September 25, 2021
CO2 Capture and Multiphase Pumping
As the world moves towards a lower carbon environment the industry is taking a hard look how to handle and transport CO2. It is expected that CO2 sequestration at power plants and larger industrial facilities will be major future undertaking driven by government regulations and carbon taxation. Several of the major independent oil companies have come up with strategies, in some cases detailed plans how to go about capturing, transporting and re-injecting CO2 back in the ground. This business model also contributes to offset some of the effects of their legacy and traditional business. Already some are using CO2 injection as an important EOR tool and are already contributing to the goal of lowering the industry carbon footprint.
CO2 is an omnipresent product that appears in different phases depending on temperature and pressure. For gathering and transport of CO2, the liquid, gas, and miscible phases are of interest. As both conventional liquid pumps and gas compressors are useful in a single-phase operation, there is no option except the multiphase pump that can cover all the different phases, which CO2 can appear in. As phase shift is a prevalent condition when pressure and temperature vary, there are transitory conditions in which liquid and gaseous CO2 exist in pipeline transport, which only a multiphase pump can master. (Attached diagram)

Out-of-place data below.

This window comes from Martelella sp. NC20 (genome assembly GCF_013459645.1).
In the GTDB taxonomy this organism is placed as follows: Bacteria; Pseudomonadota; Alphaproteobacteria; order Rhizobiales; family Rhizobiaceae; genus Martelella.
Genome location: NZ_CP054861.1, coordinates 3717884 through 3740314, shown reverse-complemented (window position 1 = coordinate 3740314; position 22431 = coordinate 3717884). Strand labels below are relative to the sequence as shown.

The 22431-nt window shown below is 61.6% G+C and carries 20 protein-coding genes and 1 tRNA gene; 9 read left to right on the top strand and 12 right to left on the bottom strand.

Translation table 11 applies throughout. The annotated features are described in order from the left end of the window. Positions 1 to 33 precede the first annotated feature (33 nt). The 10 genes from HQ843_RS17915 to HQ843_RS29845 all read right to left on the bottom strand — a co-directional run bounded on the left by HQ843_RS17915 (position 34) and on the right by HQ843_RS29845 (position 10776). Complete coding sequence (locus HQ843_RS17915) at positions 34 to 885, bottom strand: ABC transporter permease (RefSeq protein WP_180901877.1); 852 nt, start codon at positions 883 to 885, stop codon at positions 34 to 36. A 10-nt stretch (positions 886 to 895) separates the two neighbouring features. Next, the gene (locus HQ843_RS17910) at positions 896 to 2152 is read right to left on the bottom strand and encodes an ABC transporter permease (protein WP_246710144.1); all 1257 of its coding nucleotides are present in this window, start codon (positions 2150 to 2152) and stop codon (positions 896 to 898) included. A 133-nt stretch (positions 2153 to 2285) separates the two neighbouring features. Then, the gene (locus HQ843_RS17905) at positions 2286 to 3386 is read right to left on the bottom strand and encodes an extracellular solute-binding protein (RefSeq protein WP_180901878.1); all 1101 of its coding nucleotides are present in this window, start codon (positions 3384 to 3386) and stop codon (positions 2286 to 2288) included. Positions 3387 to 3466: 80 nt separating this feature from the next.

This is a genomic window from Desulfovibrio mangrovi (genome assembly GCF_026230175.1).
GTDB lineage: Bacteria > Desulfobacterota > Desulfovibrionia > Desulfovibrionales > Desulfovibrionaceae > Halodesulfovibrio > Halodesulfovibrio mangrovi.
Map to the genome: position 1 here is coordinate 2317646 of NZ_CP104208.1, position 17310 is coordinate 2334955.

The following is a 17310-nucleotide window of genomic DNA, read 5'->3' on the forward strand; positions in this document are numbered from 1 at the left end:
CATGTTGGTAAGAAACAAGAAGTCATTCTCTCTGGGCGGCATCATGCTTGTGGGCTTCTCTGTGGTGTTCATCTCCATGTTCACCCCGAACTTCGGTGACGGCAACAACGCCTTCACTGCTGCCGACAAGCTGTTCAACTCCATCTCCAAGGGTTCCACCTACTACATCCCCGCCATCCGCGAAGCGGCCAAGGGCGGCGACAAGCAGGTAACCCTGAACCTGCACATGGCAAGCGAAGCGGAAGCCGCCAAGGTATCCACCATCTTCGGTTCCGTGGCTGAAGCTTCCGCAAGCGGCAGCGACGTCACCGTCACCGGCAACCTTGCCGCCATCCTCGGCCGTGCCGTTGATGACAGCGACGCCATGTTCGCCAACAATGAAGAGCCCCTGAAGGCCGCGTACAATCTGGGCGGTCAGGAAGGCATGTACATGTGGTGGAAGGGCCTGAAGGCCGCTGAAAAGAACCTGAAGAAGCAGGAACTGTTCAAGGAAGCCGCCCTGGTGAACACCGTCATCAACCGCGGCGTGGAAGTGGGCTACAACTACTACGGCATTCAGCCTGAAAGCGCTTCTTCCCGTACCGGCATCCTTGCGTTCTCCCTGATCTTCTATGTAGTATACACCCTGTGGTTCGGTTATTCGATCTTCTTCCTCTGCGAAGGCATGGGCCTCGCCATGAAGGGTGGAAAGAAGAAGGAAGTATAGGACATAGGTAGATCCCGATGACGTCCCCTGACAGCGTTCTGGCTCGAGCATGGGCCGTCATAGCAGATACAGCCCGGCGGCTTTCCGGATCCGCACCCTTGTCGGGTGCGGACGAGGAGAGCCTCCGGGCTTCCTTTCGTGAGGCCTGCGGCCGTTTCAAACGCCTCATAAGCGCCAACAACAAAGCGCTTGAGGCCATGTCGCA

The multiphase pump is of the twin-screw type, which is designed for very high gas load. Accepting low inlet pressure, it is well suited for pressure boosting not restricted by conventional pressure ratio limitations. The pump is adopted for CO2 operations, built in materials not subject to stress corrosion and equipped with a mechanical seal system that can live with the low lubricity of CO2.